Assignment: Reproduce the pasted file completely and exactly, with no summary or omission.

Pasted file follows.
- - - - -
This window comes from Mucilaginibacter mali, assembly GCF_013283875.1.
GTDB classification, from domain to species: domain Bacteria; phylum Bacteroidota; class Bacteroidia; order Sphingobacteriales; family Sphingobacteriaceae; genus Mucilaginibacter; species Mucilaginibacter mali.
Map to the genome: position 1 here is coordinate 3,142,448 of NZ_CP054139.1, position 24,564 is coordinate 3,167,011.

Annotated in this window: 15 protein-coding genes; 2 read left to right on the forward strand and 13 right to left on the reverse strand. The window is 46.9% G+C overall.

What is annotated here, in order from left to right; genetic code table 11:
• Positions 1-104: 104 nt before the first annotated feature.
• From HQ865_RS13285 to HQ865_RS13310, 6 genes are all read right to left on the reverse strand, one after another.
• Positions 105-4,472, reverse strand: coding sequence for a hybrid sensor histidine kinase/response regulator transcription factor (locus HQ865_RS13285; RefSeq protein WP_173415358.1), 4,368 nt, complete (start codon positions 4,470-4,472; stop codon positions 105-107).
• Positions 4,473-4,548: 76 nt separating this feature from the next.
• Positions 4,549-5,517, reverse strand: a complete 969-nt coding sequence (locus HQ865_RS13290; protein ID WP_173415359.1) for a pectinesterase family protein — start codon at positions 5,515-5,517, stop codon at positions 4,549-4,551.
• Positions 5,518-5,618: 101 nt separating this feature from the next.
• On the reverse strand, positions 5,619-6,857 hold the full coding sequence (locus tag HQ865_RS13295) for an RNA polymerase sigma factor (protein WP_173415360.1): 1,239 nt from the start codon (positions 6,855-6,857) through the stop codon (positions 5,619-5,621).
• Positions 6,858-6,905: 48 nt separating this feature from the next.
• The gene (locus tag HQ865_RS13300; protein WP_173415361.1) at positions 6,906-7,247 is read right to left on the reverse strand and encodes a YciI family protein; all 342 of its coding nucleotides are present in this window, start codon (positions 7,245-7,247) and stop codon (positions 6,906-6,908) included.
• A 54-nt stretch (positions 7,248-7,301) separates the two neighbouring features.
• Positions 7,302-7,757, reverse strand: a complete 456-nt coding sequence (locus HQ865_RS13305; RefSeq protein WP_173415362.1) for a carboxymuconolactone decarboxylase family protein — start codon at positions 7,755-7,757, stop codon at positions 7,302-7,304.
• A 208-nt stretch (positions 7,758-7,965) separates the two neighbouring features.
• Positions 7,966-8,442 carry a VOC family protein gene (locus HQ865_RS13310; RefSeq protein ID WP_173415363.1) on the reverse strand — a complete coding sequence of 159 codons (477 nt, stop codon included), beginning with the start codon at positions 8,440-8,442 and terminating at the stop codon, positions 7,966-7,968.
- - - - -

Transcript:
This window comes from Mucilaginibacter mali, assembly GCF_013283875.1.
GTDB classification, from domain to species: domain Bacteria; phylum Bacteroidota; class Bacteroidia; order Sphingobacteriales; family Sphingobacteriaceae; genus Mucilaginibacter; species Mucilaginibacter mali.
Map to the genome: position 1 here is coordinate 3,142,448 of NZ_CP054139.1, position 24,564 is coordinate 3,167,011.

Annotated in this window: 15 protein-coding genes; 2 read left to right on the forward strand and 13 right to left on the reverse strand. The window is 46.9% G+C overall.

What is annotated here, in order from left to right; genetic code table 11:
• Positions 1-104: 104 nt before the first annotated feature.
• From HQ865_RS13285 to HQ865_RS13310, 6 genes are all read right to left on the reverse strand, one after another.
• Positions 105-4,472, reverse strand: coding sequence for a hybrid sensor histidine kinase/response regulator transcription factor (locus HQ865_RS13285; RefSeq protein WP_173415358.1), 4,368 nt, complete (start codon positions 4,470-4,472; stop codon positions 105-107).
• Positions 4,473-4,548: 76 nt separating this feature from the next.
• Positions 4,549-5,517, reverse strand: a complete 969-nt coding sequence (locus HQ865_RS13290; protein ID WP_173415359.1) for a pectinesterase family protein — start codon at positions 5,515-5,517, stop codon at positions 4,549-4,551.
• Positions 5,518-5,618: 101 nt separating this feature from the next.
• On the reverse strand, positions 5,619-6,857 hold the full coding sequence (locus tag HQ865_RS13295) for an RNA polymerase sigma factor (protein WP_173415360.1): 1,239 nt from the start codon (positions 6,855-6,857) through the stop codon (positions 5,619-5,621).
• Positions 6,858-6,905: 48 nt separating this feature from the next.
• The gene (locus tag HQ865_RS13300; protein WP_173415361.1) at positions 6,906-7,247 is read right to left on the reverse strand and encodes a YciI family protein; all 342 of its coding nucleotides are present in this window, start codon (positions 7,245-7,247) and stop codon (positions 6,906-6,908) included.
• A 54-nt stretch (positions 7,248-7,301) separates the two neighbouring features.
• Positions 7,302-7,757, reverse strand: a complete 456-nt coding sequence (locus HQ865_RS13305; RefSeq protein WP_173415362.1) for a carboxymuconolactone decarboxylase family protein — start codon at positions 7,755-7,757, stop codon at positions 7,302-7,304.
• A 208-nt stretch (positions 7,758-7,965) separates the two neighbouring features.
• Positions 7,966-8,442 carry a VOC family protein gene (locus HQ865_RS13310; RefSeq protein ID WP_173415363.1) on the reverse strand — a complete coding sequence of 159 codons (477 nt, stop codon included), beginning with the start codon at positions 8,440-8,442 and terminating at the stop codon, positions 7,966-7,968.